In addition, the gameplay places a lot more emphasis on the "paper" aspect than the previous games, containing status elements directly related to paper materials such as "soggy," "clipped," or "tacked;" additionally, the enemies sometimes transform themselves to better reflect the papery nature of their designs (eg, a Goomba occasionally becoming a cone Goomba), transform as part of an attack (eg, the Koopa Troopas), or simply resemble paper to begin with (eg, the Big Boo fought in World 4-3). Many characters actively refer to themselves as existing within a paper world, most notably Kersti. The world's environments also resemble craft materials like cardboard. A few enemies that debuted in Super Mario Bros. 2 are back such as Shy Guys Snifits and Ninjis.
When Mario battles an enemy, the screen will flash a certain color with the word saying "Fight" when the battle starts. It is a blue screen when Mario touches an enemy outside battle. If Mario hammers or jumps on an enemy, the words will say "Nice" with the blue screen. However if Mario jumps on a spiky enemy such as a Spiny or a Piranha Plant or if Mario gets hit by the First Strike outside battle in this game, the screen will be red and orange as soon as Mario enters it. If Mario defeats all of the enemies on the first turn of the battle, then "Perfect Bonus" will appear on the screen, which earns Mario bonus coins.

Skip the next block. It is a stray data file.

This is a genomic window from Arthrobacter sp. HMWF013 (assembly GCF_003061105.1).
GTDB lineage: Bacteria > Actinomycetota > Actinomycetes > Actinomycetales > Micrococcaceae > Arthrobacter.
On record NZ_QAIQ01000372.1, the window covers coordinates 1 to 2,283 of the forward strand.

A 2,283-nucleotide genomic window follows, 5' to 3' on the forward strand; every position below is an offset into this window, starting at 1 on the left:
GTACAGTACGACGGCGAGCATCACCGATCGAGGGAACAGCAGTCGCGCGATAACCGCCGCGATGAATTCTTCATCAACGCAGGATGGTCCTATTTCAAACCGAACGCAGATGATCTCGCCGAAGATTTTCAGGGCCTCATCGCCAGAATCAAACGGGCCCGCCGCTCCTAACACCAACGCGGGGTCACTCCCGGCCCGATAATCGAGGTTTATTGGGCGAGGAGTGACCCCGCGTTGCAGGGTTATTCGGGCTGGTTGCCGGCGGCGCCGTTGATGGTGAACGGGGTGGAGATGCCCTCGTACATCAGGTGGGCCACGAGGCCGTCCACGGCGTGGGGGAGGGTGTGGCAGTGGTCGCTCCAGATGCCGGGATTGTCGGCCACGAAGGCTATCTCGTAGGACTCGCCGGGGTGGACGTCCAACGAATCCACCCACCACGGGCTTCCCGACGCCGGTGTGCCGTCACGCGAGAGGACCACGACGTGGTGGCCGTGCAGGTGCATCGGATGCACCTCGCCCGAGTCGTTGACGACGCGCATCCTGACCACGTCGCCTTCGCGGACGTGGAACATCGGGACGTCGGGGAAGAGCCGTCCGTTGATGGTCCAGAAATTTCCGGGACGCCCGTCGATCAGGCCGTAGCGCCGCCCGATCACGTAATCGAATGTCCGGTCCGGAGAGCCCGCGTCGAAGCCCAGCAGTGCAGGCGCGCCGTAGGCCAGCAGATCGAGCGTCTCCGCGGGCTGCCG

Enemies that assist other enemies before entering the battle do a unique animation:
Stickers are the only items to appear in Paper Mario: Sticker Star. They serve as the only method of attack, items to solve puzzles, and the like. Stickers can be found anywhere in levels, being stuck across the environment and inside blocks, and can also be purchased in shops. Any stickers collected are stored in the album.
Types of stickers
There are many types of stickers, but the two main types are Jump stickers and Hammer stickers. Jump stickers include Jump, Hopslipper, Line Jump, and Iron Jump. Most Jump stickers can attack all enemies that are not spiked or have some other hazard on top of them. Hammer stickers include Hammer, Eekhammer, Slaphammer, and Hurlhammer. Most of them can hit all enemies except ones that wield wings, Spear Guys when holding their spear horizontally, or some other type of flying device, such as Kamek's broom.